Thursday, 16 February 2017

Addiction and Choice


Today's post is by Nick Heather and Gabriel Segal on their new edited collection Addiction and Choice: Rethinking the Relationship.

Nick Heather (pictured below) is a clinical psychologist by training and is now Emeritus Professor of Alcohol and Other Drug Studies at Northumbria University. He has over 500 publications, mostly in the area of addictions, with an emphasis on treatment and brief intervention for alcohol problems.





Gabriel Segal (pictured below) is Professor Emeritus of Philosophy at King’s College, London. He has published extensively in philosophy of psychology, cognitive science and philosophy of language.




In 1997, Nick Heather, together with Ian Robertson, published the 3rd edition of a book called ‘Problem Drinking’. It argued that there is no such thing as ‘alcoholism’ in the sense of a discontinuous form of drinking problem and that it was not helpful to see problem drinking as a disease. Rather, people drink in problematic ways for a variety of reasons that can be understood from the point of view of social learning theory.



15 years later, Gabriel Segal began working on a paper (‘Alcoholism, Disease and Insanity’) defending the view that alcoholism, and substance addiction generally, really is a bona-fide disease. The paper included an extended critique of ‘Problem Drinking’. The journal, Philosophy, Psychology and Psychiatry, accepted the paper for publication and asked Nick Heather to write a reply, which he did.

Nick Heather and Gabriel Segal began to dialogue. They collaborated on a paper ('Is addiction a myth? Donald Davidson's solution to the problem of akrasia says not') arguing that addiction is a real-world phenomenon and centrally involves akrasia: agents acting against their best interests and, in some sense, against their wills.

They continued to dialogue about the nature of addiction and spent much time and effort arguing about whether or not it is a disease. After a while, it came to seem to them that that issue could fruitfully be set aside, at least for the time being. There was much that they agreed on and much else to be discussed. They agreed that addictive using is intentional action, and typically the effect of a choice to use. And they agreed that the choices involved are not completely free, in the way of normal quotidian ones, like whether to read a newspaper or watch TV.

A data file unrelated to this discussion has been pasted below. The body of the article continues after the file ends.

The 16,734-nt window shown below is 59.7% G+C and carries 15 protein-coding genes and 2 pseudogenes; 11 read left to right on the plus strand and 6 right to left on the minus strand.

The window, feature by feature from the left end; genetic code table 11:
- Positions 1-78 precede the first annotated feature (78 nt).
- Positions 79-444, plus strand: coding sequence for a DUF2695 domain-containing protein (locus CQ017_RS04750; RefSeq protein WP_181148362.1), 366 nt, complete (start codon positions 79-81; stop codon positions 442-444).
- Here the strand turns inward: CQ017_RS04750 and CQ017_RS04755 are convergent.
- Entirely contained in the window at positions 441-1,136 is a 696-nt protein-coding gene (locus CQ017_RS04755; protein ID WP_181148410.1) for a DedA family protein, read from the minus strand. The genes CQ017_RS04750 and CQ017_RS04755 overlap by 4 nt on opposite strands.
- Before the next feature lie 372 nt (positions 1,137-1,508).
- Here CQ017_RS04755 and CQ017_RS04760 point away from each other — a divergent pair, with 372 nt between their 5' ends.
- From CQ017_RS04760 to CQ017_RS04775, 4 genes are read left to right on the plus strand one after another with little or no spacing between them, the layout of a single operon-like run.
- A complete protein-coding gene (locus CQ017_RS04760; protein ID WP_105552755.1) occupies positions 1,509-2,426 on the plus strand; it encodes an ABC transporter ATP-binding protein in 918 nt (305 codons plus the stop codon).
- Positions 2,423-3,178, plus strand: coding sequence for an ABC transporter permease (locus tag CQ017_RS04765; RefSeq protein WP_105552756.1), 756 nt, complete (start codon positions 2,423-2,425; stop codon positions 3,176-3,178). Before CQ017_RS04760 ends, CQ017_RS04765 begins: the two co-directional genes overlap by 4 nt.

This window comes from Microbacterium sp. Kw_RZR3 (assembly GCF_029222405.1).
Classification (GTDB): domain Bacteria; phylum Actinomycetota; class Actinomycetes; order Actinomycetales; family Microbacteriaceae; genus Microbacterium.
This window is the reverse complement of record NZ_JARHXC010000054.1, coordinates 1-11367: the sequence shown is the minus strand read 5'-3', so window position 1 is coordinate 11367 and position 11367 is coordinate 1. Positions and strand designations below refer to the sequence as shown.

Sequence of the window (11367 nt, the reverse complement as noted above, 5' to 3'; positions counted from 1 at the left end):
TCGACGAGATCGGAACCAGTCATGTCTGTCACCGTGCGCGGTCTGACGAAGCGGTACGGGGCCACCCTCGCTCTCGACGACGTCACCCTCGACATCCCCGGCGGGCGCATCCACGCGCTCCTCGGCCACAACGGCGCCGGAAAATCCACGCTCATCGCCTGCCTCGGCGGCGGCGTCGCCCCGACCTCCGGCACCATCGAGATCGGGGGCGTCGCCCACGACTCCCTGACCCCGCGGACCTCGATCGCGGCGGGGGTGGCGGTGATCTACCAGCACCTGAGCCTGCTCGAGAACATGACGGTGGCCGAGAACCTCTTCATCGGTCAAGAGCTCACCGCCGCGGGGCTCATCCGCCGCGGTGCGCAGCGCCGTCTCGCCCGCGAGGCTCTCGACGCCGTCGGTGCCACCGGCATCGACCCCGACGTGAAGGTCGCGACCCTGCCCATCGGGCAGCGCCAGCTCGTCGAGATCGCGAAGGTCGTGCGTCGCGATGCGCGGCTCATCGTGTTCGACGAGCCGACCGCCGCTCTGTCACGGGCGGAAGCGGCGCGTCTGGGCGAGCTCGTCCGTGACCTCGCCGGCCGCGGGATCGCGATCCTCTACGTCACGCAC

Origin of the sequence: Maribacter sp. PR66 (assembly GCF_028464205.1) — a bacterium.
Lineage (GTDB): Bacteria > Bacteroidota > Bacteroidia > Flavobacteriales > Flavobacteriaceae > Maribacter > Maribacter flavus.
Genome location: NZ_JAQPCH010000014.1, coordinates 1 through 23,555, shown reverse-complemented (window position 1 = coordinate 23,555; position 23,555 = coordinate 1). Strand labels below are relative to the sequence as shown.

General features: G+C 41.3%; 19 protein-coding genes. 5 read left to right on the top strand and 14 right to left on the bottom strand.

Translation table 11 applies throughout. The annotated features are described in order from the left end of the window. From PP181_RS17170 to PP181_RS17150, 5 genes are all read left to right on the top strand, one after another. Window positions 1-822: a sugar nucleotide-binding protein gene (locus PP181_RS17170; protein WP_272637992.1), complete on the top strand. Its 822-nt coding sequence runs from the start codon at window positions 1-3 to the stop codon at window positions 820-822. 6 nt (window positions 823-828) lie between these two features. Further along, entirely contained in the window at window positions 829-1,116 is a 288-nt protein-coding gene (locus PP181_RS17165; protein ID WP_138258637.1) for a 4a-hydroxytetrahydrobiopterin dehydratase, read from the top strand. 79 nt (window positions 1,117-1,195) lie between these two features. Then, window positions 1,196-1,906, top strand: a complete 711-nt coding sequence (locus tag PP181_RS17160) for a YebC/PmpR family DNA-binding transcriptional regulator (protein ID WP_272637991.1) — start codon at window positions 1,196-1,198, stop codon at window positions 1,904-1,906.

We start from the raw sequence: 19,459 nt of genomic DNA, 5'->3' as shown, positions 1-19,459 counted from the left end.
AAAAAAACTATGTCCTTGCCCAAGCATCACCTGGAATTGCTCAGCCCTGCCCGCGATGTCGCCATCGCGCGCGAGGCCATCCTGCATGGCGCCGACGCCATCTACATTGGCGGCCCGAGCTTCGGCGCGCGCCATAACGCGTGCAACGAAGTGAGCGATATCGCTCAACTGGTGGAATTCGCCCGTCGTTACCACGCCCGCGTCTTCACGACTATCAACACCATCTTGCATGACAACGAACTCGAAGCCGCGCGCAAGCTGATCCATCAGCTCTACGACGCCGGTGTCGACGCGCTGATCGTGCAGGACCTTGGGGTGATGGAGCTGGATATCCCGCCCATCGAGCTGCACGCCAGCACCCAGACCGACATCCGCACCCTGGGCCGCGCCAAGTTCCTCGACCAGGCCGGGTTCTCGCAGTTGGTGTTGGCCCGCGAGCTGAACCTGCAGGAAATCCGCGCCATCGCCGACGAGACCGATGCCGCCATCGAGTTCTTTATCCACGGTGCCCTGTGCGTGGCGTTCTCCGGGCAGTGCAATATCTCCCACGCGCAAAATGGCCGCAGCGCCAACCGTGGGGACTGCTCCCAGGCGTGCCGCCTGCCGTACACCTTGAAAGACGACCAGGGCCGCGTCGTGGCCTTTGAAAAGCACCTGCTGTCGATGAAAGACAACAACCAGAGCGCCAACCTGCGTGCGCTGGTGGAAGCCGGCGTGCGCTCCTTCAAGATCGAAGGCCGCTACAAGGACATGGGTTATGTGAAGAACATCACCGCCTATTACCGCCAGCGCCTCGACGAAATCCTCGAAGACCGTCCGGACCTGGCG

They believed that the truth lies between these two extremes of no-choice and normal, free choice. They felt that disputes between proponents of these extreme positions have hampered theory, research and practice in the addiction field for too long and have prevented us from approaching the truth about addiction. They decided it would useful to address all the major, fascinating addiction topics from this perspective: that addiction is, in some sense, a disorder of choice. So they brought together an edited collection of chapters and, somewhat ambitiously, asked some of the most distinguished authorities in the field to contribute. They were delighted when most of them accepted the invitation.

Addiction & Choice: Rethinking the Relationship is the result.



Following an Editors’ Preface, the book comprises 25 chapters organised in 7 sections: ‘Introduction’, ‘Philosophical foundations’, ‘Perspectives from neuroscience’, ‘Perspectives from behavioural economics and cognitive psychology’, ‘Implications for treatment, prevention and public health’, ‘Implications for the public understanding of addiction and for legal responsibility for addictive behaviour’ and plus concluding chapters by the Editors.



3 comments:

  1. In my life time I have yet to see anybody or hear anybody say I am going to be an alcoholic today or I am going to be an addict today. Instead I have heard it said I do enjoy drinking and it solves my problems at the moment and don't realize how much I actually consumed and look at me know I CANT STOP. Ive also heard it said that I tried it a few times at a party but never realized how much I liked it and how often I was actually using in reference to drugs. yes it is a choice whether or not one chooses to try something for the first time but as to whether or not one has an addictive personality can play a major factor in the problem. As so much to say that a skinny woman can eat chocolate all day and never gain a pound and an over weight girl has chocolate twice a month but is considered to be overweight because she tries some. life sucks in general so instead of finding blame lets help to resolve and get out the messege of prevention and awareness.

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  2. Hmmm "turning on the television" as "normal choice." It's the World Cup finals. You've played football (soccer for US types) until you were 40 and even did a stint with your own native German team. Germany is one of the finalists. The other team is France. How "free" is your choice to turn on, or turn off, the TV?

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  3. Hi Hank,
    Whether our 'normal choices' are ultimately free or constrained is an enormous topic which Gabriel and I would not dream of trying to answer, even assuming it can be answered. But the point about addictive choices, and how they may be considered constrained in a special way, is that they contradict previously made resolutions to choose otherwise. If you had previously resolved never to watch football on TV again because of the harm it was for some reason causing you, or if you had specifically vowed not to watch this particular match, but you then went ahead and watched it anyway, you would be subject to the kind of constraints on choice addicts experience. (I should speak for myself here, not necessarily Gabriel).

    Did you really play football for Germany? Crikes!
    Nick

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